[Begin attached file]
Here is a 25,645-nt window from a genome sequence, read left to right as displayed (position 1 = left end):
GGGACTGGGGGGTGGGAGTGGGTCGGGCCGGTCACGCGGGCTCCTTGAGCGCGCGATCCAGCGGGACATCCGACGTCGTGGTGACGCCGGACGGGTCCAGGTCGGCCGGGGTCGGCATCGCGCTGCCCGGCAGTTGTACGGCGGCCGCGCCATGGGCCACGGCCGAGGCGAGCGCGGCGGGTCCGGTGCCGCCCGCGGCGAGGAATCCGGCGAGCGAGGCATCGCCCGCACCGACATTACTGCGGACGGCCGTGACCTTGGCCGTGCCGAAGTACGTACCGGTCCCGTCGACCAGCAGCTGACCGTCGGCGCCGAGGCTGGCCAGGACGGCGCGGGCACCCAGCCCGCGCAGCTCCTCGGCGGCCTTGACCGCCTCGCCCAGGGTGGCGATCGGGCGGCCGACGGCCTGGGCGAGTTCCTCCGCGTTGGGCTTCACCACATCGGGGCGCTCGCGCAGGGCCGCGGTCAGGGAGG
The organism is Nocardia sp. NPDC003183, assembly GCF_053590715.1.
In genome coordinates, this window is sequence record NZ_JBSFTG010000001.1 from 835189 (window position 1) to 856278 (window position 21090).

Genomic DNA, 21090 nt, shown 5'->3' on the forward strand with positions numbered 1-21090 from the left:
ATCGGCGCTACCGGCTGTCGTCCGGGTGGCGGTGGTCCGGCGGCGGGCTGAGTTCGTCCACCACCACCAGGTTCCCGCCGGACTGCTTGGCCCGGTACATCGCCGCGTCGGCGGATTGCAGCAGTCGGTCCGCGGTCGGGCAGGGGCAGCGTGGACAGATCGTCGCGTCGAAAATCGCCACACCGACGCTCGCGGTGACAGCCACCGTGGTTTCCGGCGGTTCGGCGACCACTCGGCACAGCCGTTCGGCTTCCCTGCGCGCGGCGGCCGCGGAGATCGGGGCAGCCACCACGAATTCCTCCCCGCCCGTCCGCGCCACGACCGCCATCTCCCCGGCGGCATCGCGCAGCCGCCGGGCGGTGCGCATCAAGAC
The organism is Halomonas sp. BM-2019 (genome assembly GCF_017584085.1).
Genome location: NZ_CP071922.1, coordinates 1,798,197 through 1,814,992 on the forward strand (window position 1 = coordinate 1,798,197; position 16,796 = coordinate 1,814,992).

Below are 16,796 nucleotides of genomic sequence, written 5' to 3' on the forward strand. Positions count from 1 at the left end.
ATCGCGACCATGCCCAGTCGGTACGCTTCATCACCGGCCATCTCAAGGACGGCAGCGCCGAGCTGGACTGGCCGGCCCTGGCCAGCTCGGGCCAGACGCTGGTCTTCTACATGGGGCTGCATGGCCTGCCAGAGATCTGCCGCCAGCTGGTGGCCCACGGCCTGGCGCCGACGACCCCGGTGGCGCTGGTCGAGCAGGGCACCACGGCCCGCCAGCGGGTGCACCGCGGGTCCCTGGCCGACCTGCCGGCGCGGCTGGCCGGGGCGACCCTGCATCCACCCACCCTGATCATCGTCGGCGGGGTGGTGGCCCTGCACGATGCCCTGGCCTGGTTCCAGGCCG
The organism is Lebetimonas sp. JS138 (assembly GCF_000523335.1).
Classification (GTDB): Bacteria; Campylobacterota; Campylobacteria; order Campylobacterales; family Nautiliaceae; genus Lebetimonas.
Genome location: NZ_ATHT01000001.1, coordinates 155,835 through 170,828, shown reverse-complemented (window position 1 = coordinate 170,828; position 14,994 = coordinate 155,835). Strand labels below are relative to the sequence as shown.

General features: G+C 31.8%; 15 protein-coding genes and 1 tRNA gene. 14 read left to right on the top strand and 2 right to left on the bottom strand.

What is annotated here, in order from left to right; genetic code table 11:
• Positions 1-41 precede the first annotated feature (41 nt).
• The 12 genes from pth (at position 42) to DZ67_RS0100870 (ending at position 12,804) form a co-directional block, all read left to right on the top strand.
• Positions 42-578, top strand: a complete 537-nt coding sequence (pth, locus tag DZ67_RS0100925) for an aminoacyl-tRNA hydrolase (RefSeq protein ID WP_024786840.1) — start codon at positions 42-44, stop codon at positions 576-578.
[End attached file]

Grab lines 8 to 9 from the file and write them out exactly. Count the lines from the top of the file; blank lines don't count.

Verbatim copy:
Genome location: NZ_CP071922.1, coordinates 1,798,197 through 1,814,992 on the forward strand (window position 1 = coordinate 1,798,197; position 16,796 = coordinate 1,814,992).

Below are 16,796 nucleotides of genomic sequence, written 5' to 3' on the forward strand. Positions count from 1 at the left end.